She says the boy was feeling really faint, and couldn't really talk, so she gave him some of her lollies and energy supplies until…
Ash Barty’s meteoritic rise to the top of the women’s game has seen her hold the number one world ranking for an amazing 102 weeks, which dates back to June 24, 2019.
The 25-year-old has already won the French Open and Wimbledon and is hoping to add third major success when she contests the 2022 Australian Open final against big-hitting American Danielle Collins.
Barty’s on-court success is matched only by her off-court demeanour, which reveals an individual who is both measured and focused to capitalise on her innate tennis ability.
The level of expectation and pressure on Barty during this year’s Australian Open seems to have only spurred her on to achieve something that has not been seen on these shores since 1978.
That year Chris O’Neil won the Australian Open and in doing so became the last Australian female to win at Melbourne Park.
The journey that has led Barty to this point though is somewhat unconventional as she walked away from tennis aged 18 when she recognised the need to reconnect with her family and reclaim other aspects of her life.
In her time away, Barty also tried her hand at cricket where she played ten games for the Brisbane Heat, who have teams in both the men’s and women’s Big Bash League.
The ability of Barty to recognise the need to step back was only emphasised after her French Open title win in 2019 with Barty stating: “I don’t even know if I’d be sitting here talking to you if I was playing tennis [and I] didn’t step away.”
Barty’s self-confessed need to grow as a person and mature before she returned to the professional tennis circuit has only elevated her game to a level that may have even surprised Barty herself.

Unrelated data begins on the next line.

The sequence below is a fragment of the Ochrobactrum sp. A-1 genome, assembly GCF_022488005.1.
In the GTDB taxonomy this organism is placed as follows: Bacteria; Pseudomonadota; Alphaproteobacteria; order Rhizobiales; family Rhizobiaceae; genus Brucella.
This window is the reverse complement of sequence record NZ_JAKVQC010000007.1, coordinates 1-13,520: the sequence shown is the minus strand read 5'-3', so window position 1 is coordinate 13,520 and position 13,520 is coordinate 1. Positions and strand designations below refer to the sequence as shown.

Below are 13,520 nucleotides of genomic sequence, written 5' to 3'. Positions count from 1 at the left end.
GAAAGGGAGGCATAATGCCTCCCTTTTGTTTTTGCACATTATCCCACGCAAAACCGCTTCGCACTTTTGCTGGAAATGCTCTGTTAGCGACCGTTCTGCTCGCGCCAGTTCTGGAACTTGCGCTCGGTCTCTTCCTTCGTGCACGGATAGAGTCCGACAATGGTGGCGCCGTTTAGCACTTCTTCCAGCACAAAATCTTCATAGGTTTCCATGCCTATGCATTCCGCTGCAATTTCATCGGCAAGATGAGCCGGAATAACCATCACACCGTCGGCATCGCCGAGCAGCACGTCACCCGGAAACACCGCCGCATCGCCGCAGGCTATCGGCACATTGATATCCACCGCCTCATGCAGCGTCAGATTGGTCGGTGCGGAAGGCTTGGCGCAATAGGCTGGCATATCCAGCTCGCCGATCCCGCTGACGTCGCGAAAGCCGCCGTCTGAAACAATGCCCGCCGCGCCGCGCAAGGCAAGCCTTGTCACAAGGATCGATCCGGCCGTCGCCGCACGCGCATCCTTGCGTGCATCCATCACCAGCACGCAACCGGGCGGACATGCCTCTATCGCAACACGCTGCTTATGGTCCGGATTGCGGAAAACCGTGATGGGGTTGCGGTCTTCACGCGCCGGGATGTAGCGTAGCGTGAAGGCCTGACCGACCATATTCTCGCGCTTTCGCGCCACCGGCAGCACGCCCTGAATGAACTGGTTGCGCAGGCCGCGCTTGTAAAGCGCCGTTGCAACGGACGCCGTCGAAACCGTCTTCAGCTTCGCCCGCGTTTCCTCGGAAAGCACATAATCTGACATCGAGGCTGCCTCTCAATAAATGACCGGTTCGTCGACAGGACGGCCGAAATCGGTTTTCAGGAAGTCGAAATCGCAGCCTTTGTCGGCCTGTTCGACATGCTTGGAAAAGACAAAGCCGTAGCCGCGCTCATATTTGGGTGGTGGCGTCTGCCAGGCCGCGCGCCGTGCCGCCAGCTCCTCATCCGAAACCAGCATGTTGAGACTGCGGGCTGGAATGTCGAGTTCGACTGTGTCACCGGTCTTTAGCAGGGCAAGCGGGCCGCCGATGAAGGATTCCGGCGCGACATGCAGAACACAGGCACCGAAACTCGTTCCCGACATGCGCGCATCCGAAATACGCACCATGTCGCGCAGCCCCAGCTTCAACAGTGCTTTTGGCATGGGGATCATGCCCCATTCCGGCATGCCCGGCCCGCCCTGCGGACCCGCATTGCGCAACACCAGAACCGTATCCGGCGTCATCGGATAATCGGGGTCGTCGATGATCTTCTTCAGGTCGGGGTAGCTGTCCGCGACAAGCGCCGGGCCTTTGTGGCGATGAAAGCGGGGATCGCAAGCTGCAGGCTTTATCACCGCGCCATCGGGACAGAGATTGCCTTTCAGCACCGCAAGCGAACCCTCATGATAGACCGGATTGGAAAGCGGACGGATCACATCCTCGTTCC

Her special friendship with former Australian tennis great Evonne Goolagong Cawley has also played an important role in Barty’s climb to the number one spot.
Barty is a proud Ngarigo woman and she continues to use her public profile and platform to inspire young Indigenous people to take up the sport of tennis and leave the traditional realms of NRL and AFL.
Barty and the Australian Tennis Foundation pledged $115,000 over three years to support Indigenous programs in Queensland back in 2020.
“This funding provides an opportunity, not just in tennis, but in education, and in experiences,” Barty said.
This month Barty also donated her 2021 Wimbledon outfit to the National Museum of Australia in a nod to Cawley and the connection they both share.
“I’m a proud Ngarigo woman, a very very proud Indigenous woman,” Barty said after her first-round win against Ukraine’s Lesia Tsurenko.
“I love my heritage. I love to celebrate my heritage. It’s what connects me to all of you here today. It’s what connects me to the land.
“I think it’s a beautiful way to express who I am… (and) to stay connected with so many people and First Nations people around Australia.”
Whatever the result in the final, Barty has shown herself to be possibly the single most important athlete in Australian sport right now.
In a time of pandemics and lockdowns, this is one party that deserves to be celebrated and enjoyed.